Master of Wine and scientist Benjamin Lewin’s non-fiction book What Price Bordeaux has a title that, unlike many non-fictional works, is meant to convey a series of meanings or themes that are touched on at some point in the body of the work itself.
In this case, What Price Bordeaux refers, at turns, to
- The skyrocketing prices of wines from Bordeaux’s top chateau, while its minor AOCs are in such crisis that they are forced to sell their wines for distillation in order to avoid bankruptcy.
- The maddening opacity of Bordeaux’s wine business, which Lewin investigated intensely in the writing of his book, and where simple data points, such as the average price of a bottle of red Bordeaux in 2007, were hidden from him by the area’s professional organizations.
- The 1855 Classification of Bordeaux’s top producers, which organized the “best” wines by price in the Medoc (Lewin boldly offers an updated, new classification in What Price Bordeaux, which contains some shockers in terms of who now ranks above whom in current Bordeaux market prices).
- The loss of Bordeaux wines’ identities in favor of an “International” red wine style currently more popular with consumers and influential wine critics – resulting in skyrocketing price increases and occasional price crashes for high-end Bordeaux wines.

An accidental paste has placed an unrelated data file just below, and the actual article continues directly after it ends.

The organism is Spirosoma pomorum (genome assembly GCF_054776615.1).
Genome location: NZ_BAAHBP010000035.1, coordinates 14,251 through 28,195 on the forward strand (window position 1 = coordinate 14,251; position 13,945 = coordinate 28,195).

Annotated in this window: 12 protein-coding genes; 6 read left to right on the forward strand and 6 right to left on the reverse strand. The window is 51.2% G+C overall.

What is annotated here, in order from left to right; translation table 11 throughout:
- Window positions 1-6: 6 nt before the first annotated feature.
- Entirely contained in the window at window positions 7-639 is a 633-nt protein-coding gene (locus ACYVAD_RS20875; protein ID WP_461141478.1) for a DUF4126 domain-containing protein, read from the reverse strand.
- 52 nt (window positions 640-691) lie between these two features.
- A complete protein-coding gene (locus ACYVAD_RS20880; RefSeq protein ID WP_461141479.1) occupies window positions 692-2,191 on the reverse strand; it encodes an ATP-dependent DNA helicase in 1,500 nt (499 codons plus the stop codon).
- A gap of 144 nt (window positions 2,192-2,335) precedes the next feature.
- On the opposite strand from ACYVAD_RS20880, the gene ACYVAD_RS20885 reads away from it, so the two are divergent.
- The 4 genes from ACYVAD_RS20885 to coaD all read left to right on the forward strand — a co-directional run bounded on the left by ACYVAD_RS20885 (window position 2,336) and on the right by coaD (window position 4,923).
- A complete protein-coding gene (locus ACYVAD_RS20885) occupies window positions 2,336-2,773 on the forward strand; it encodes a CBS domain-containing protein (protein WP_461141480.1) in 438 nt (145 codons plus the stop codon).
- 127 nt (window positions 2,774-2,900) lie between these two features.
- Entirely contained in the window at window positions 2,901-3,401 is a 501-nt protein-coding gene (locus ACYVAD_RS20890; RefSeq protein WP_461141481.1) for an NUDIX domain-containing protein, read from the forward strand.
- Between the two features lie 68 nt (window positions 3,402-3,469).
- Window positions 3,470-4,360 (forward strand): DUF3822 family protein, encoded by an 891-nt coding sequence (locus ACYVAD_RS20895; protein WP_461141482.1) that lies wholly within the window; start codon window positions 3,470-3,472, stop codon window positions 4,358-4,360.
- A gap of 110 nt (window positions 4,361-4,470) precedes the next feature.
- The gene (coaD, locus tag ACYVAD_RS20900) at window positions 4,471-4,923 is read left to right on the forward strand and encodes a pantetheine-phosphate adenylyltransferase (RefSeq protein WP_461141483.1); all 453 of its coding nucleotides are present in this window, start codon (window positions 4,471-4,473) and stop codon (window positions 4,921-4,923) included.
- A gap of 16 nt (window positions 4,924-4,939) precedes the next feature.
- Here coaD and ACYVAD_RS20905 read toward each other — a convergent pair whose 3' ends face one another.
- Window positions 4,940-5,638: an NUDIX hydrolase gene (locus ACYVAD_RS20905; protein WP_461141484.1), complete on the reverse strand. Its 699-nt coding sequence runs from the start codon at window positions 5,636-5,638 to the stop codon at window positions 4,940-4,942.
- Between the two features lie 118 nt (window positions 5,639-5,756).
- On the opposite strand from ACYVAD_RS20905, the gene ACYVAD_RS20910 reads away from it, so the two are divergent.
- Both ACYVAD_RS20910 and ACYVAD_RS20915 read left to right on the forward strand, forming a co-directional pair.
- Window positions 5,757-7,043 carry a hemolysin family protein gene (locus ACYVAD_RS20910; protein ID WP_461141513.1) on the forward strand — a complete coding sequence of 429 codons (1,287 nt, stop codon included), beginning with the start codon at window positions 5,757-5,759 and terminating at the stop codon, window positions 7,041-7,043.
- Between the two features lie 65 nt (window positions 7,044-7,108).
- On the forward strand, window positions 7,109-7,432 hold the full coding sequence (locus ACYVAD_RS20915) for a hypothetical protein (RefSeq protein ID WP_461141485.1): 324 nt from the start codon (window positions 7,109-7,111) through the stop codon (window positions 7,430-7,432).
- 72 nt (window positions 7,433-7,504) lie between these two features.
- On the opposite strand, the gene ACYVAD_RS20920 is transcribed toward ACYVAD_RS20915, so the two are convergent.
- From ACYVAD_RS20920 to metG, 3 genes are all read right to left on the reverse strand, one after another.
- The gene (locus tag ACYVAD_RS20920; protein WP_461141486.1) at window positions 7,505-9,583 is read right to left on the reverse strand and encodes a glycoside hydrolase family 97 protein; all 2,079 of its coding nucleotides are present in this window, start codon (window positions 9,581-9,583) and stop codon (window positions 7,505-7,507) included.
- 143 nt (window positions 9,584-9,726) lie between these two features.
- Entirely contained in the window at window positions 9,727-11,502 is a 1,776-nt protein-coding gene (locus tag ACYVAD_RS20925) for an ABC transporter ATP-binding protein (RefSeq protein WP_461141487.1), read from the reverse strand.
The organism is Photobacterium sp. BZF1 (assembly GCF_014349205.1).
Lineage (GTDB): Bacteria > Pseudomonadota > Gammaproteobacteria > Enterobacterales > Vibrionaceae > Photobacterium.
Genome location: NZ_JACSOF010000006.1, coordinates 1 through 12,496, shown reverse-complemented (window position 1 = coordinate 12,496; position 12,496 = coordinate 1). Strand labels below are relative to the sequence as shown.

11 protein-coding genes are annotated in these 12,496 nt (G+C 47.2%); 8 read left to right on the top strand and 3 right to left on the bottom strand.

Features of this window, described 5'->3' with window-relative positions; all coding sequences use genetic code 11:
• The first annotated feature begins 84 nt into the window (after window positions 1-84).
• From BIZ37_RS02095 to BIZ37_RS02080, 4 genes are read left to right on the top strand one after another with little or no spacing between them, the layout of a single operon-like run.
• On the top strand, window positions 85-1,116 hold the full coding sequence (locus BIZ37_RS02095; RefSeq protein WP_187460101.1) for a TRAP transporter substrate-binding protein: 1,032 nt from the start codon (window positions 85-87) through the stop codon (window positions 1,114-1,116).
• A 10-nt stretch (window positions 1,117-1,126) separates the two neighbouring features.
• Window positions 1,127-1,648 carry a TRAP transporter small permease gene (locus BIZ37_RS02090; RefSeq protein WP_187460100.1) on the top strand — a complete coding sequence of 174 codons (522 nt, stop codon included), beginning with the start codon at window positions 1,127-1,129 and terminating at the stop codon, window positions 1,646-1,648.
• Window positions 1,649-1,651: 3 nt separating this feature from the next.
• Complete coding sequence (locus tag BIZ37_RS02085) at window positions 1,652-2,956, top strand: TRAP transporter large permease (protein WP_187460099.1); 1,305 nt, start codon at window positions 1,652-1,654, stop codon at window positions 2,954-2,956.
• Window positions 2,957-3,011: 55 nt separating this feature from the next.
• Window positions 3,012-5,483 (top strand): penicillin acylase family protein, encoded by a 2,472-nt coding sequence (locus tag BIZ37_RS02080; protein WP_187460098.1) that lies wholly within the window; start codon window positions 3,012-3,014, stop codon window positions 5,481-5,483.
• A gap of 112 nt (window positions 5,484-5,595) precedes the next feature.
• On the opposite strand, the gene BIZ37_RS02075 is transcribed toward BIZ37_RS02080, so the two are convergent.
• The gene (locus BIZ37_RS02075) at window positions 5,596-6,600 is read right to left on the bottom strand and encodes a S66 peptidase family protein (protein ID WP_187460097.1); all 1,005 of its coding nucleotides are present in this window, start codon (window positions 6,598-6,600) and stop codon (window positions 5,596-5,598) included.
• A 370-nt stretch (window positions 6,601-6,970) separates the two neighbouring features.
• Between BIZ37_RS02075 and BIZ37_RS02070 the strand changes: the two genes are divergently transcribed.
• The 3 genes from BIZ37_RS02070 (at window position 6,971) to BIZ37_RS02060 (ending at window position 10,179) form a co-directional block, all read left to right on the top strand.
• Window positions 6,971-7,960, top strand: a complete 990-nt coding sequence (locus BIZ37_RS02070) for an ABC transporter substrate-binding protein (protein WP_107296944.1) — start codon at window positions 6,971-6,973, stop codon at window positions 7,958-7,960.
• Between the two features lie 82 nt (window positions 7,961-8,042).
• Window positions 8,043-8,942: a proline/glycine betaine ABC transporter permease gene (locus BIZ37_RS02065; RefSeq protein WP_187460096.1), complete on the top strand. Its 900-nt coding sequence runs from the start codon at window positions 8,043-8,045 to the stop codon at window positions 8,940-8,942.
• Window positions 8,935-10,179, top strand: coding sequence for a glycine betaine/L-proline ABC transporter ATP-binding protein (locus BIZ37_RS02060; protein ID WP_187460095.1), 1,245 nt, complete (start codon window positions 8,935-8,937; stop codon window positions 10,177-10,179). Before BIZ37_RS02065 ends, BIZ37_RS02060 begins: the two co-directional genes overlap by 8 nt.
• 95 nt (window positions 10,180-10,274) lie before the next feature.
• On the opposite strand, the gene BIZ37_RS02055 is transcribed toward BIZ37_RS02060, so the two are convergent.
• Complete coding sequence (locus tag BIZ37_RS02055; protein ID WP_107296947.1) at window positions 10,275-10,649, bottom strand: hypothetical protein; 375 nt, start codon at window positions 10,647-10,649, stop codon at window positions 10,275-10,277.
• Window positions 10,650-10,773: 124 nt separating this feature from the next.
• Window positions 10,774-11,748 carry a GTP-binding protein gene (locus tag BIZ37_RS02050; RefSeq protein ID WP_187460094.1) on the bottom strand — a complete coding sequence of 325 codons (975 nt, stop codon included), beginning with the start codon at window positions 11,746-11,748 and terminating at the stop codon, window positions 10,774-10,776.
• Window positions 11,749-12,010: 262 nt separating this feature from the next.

What Price Bordeaux contains enough fodder for a month’s worth of wine blog posts, but that would deny you the pleasures (and shock) of reading it (which I recommend that you do). Instead, it’s the last point above that I want to talk about, concentrating on Chapter 10 (“The New Bordeaux”), which alone is worth the price of the book.
After reading Chapter 10 in Lewin’s book, I’ve grown increasingly convinced that Bordeaux wines are becoming more and more like those of the Napa Valley not just because they are chasing the elevated scores that wine critics give to that style of red wine, but also because they may have no other choice…